The aforementioned changes will likely lead to a trend toward greater investments in digital tools, enabling greater building performance tracking, instead of creating policies and reports to check the box.

S dimension

The Social part of ESG has also undergone a strong evolution in the real estate domain and beyond, as explained by Graeme Newel in his research on real estate insights8: The GRESB Health and Well-Being section was added in the real estate fund ESG assessment, with 20% of ESG ratings attributed to the S module in EPRA9 Sustainability Best Practice Recommendations. Meanwhile, INREV10 is working on improved Diversity, Equity, and Inclusion guidance for European real estate players. The increasing interest for S indicators helps to broaden the scope of social issues that are addressed via these new frameworks. The growing focus on S in ESG is likely driven by the growing prominence of important global social topics such as diversity, equity, and inclusion, well-being, mental health, work-life balance, user satisfaction and fair pay in the public discourse.

The expected dialogue around real estate impact and scoring is undoubtedly going to happen surrounding the challenges of assessing and monitoring social impacts for real estate companies. Social values are not only challenging from a measurement perspective because of their complexity, but they can be perceived and evaluated differently by stakeholders. In the foreseeable future, answering the “what?” is going to be easier than answering the “how?” when it comes to being measured. This resonates with the recent “Responsible Real Estate Social Value” survey conducted by JLL11, which revealed that challenges are often rooted in different priorities of social values depending on stakeholders, and the transformation of those with time. Yet the question still persists: “Do companies have the capability, the necessary data and the leadership accountability to accelerate their social value impact?” GRESB and other ESG reporting schemes are key drivers to developing these competencies, and demonstrate the growing importance of the responsibility in social value creation.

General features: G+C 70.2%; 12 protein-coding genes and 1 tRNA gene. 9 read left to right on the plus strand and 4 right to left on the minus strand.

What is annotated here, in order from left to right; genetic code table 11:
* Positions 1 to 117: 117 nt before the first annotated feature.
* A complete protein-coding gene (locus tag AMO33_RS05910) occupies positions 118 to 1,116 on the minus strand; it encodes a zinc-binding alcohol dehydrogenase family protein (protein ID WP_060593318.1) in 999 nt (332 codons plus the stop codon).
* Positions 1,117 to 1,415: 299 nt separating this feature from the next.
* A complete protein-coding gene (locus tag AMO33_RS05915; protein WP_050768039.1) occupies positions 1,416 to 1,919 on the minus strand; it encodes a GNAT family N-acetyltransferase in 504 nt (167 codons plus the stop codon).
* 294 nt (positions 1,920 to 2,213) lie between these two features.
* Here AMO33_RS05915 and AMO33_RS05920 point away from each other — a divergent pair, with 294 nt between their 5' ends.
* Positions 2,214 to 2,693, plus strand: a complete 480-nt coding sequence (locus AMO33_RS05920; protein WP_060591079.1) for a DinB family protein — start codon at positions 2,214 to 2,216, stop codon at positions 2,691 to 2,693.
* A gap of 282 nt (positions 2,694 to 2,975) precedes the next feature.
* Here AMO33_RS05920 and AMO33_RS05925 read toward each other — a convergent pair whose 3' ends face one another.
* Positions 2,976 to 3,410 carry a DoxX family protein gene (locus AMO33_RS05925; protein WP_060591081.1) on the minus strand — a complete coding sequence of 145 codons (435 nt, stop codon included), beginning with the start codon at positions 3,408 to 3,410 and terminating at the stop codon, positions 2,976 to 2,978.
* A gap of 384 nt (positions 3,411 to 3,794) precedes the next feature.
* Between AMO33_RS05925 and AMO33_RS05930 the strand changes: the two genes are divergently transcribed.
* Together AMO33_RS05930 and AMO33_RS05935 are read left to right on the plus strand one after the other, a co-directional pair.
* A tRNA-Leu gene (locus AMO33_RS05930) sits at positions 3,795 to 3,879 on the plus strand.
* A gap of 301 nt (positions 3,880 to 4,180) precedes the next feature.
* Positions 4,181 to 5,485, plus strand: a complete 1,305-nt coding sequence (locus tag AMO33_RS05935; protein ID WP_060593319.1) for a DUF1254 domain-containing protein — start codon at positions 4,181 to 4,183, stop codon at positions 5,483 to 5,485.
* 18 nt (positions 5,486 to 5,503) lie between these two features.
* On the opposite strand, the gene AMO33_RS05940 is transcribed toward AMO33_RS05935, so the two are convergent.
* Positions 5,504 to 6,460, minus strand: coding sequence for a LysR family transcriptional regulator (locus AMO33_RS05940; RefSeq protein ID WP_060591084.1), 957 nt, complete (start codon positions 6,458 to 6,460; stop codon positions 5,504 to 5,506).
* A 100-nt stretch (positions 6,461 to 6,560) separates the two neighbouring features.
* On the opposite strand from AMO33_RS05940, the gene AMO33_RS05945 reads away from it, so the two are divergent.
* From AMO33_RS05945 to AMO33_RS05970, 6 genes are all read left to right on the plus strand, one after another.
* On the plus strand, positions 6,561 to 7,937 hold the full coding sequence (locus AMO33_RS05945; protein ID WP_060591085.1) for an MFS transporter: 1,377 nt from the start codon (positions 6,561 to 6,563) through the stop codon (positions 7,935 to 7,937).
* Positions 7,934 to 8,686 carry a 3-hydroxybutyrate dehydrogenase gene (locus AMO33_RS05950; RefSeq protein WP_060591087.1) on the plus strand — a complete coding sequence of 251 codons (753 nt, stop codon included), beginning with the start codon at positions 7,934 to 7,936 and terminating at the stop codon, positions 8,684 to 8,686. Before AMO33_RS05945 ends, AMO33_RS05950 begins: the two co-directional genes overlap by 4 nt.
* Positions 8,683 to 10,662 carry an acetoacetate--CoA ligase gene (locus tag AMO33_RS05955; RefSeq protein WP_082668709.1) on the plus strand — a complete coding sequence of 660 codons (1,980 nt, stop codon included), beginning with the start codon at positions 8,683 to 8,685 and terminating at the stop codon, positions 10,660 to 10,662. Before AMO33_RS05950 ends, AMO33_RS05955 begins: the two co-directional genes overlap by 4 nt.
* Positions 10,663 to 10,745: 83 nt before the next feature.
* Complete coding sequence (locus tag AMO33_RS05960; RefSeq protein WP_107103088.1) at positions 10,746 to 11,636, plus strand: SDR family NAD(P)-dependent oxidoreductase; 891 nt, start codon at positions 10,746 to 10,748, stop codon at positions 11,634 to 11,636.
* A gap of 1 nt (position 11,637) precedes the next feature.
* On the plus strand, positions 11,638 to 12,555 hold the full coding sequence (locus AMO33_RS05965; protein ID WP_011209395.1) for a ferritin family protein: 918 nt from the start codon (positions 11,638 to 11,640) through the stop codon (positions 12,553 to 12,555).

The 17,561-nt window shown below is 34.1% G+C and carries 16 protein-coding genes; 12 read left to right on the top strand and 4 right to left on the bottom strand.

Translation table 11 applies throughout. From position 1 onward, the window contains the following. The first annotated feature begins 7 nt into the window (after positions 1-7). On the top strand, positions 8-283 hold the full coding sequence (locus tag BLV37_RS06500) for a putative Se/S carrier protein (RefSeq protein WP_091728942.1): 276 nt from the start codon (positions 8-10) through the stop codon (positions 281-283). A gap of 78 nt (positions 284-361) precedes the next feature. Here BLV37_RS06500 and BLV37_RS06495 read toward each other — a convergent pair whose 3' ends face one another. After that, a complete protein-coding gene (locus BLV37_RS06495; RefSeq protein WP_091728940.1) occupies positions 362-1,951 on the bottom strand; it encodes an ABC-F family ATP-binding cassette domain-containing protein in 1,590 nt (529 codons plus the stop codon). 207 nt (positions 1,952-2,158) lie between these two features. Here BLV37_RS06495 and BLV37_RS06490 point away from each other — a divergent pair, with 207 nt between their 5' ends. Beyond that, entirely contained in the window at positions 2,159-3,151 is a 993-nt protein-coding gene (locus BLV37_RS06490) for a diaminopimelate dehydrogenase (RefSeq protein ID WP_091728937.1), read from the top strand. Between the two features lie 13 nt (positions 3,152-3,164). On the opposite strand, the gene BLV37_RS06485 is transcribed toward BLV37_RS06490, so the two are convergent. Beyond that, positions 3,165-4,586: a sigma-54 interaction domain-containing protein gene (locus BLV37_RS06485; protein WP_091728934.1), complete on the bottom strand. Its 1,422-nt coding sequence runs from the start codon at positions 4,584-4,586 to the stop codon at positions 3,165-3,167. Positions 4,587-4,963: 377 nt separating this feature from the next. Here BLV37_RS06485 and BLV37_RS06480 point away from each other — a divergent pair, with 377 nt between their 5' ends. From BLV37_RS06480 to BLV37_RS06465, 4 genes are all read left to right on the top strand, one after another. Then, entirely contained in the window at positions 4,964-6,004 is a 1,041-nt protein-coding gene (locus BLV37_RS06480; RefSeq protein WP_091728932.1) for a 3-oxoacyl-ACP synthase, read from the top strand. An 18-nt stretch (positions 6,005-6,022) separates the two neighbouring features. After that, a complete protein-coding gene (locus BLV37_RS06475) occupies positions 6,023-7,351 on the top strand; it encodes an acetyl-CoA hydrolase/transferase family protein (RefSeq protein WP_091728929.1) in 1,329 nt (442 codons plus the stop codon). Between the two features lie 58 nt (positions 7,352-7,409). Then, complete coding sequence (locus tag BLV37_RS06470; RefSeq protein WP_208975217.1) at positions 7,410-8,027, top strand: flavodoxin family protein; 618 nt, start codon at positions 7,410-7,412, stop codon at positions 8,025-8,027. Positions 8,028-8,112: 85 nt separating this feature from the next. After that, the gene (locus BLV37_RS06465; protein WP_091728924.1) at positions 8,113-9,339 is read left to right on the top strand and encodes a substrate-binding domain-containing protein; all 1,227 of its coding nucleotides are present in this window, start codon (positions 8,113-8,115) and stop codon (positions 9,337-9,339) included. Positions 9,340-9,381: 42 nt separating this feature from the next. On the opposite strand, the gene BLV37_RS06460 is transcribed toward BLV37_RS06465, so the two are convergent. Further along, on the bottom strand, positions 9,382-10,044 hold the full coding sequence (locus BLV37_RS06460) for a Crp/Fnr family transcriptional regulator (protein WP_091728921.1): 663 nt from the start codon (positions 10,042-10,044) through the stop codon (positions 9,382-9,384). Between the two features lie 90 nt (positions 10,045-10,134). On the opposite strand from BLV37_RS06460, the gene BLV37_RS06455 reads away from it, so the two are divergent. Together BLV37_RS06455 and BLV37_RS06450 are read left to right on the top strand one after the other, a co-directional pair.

Emphasizing the priority of S indicators will play an important role in delivering not only long-term returns, but also create positive societal change, including more sustainable communities and cities. Yet, the lack of comprehensive metrics in the S dimension has held back the social indicators, as compared to the environmental ones. As the adage in business management goes: “If you can measure it, you can manage it (and you can improve it).” This is exactly relevant for the S part of ESG. Development of SMART12 S metrics is highly expected in coming years to address social issues in real estate and beyond.

With the expected changes in social impacts measurement, the authors of this article agree that GRESB will continue to set higher standards globally on real estate projects and assets, and companies must be prepared for the road ahead.